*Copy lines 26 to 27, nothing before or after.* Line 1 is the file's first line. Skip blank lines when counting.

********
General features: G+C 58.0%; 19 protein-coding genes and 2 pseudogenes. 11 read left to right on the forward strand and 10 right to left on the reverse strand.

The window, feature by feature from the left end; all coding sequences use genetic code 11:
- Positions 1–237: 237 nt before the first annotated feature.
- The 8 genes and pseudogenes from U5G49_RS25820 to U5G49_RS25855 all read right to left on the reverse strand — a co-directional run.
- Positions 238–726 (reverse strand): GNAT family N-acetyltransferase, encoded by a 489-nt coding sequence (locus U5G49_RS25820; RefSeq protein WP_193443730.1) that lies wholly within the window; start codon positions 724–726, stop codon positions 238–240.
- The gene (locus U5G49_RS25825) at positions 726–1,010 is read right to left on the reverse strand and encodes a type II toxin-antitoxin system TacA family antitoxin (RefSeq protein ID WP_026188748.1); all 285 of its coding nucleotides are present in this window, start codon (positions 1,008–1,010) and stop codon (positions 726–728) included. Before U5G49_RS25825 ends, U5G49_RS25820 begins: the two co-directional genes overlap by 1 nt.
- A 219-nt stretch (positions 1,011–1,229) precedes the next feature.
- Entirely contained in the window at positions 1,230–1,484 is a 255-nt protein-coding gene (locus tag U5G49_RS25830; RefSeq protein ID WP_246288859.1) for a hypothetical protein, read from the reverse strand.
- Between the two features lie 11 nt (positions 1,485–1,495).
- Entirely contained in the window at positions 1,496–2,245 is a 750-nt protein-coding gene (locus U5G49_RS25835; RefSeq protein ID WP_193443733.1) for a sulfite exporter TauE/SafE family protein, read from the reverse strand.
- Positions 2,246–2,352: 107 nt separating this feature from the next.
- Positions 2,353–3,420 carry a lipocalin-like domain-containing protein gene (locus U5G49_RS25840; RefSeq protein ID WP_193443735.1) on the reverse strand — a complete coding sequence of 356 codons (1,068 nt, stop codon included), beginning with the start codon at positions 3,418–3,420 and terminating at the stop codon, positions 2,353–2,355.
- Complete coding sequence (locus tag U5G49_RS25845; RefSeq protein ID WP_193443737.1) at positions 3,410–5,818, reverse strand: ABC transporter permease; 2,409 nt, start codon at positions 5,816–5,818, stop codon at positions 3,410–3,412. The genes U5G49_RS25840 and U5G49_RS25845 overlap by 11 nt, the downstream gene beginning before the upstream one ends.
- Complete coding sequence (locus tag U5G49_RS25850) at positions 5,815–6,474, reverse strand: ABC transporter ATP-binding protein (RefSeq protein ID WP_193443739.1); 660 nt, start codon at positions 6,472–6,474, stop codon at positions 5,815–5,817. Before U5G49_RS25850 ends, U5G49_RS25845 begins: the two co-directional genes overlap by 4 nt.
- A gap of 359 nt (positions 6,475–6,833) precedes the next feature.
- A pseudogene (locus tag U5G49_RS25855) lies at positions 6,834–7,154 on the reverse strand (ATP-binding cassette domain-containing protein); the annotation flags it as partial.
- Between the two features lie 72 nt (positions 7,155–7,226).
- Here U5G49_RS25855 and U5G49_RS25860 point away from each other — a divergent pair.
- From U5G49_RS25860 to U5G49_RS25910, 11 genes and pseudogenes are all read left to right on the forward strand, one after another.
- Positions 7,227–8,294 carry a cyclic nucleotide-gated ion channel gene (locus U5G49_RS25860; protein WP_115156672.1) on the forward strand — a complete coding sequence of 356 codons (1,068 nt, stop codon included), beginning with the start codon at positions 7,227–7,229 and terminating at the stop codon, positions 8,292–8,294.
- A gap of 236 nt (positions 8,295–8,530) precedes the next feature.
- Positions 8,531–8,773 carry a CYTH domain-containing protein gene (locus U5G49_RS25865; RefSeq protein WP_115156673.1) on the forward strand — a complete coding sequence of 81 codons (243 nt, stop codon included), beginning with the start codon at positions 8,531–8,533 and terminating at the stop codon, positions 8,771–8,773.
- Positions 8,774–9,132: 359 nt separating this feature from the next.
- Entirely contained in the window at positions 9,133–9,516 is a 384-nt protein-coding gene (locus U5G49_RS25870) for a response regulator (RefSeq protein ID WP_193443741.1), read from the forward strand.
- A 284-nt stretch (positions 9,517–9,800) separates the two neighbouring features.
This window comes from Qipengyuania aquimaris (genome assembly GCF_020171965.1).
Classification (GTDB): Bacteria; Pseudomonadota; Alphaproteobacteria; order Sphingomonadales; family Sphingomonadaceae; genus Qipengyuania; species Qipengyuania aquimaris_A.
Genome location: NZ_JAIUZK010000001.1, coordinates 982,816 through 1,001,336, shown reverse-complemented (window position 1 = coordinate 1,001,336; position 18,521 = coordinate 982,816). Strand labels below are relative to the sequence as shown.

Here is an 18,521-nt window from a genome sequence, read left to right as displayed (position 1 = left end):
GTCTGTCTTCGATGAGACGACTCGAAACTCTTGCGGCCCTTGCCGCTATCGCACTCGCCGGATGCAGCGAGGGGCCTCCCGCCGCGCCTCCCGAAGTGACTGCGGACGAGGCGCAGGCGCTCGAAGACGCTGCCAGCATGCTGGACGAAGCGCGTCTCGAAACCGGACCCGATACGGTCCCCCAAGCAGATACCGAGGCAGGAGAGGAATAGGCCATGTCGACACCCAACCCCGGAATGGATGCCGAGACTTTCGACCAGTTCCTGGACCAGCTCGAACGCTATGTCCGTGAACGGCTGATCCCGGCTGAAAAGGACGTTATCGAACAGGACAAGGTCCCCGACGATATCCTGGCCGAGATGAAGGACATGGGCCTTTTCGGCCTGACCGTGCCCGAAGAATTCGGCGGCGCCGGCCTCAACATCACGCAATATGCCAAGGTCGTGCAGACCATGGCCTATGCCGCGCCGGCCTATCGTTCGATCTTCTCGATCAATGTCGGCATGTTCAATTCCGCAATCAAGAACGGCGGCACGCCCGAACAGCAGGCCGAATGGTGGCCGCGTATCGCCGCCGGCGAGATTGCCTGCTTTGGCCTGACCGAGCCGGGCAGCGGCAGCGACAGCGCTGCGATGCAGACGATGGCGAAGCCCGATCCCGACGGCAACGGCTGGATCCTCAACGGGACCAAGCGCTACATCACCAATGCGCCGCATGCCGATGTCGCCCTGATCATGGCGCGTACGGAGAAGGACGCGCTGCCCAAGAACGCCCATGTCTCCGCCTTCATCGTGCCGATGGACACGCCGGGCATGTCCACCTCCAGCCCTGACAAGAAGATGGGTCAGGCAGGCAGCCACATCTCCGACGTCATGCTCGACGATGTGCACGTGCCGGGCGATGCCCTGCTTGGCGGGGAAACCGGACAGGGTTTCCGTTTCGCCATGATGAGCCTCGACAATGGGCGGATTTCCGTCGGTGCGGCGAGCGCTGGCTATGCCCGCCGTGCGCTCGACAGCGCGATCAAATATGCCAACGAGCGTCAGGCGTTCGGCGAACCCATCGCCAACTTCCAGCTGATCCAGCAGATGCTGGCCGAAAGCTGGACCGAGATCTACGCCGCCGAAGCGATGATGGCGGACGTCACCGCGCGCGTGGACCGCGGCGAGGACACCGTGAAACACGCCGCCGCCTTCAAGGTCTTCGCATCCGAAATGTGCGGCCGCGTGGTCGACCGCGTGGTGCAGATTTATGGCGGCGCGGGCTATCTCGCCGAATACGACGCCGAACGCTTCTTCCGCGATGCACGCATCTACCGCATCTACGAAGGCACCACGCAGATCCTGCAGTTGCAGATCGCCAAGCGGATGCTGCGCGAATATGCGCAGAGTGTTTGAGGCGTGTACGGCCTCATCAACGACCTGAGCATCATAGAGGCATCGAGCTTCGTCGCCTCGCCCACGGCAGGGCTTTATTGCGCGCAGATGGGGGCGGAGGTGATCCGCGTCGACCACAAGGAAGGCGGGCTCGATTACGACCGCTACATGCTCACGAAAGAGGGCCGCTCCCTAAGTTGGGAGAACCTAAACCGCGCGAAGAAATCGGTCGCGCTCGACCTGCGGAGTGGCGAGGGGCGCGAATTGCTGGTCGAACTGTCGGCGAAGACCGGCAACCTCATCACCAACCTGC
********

This window comes from Qipengyuania aquimaris (genome assembly GCF_020171965.1).
Classification (GTDB): Bacteria; Pseudomonadota; Alphaproteobacteria; order Sphingomonadales; family Sphingomonadaceae; genus Qipengyuania; species Qipengyuania aquimaris_A.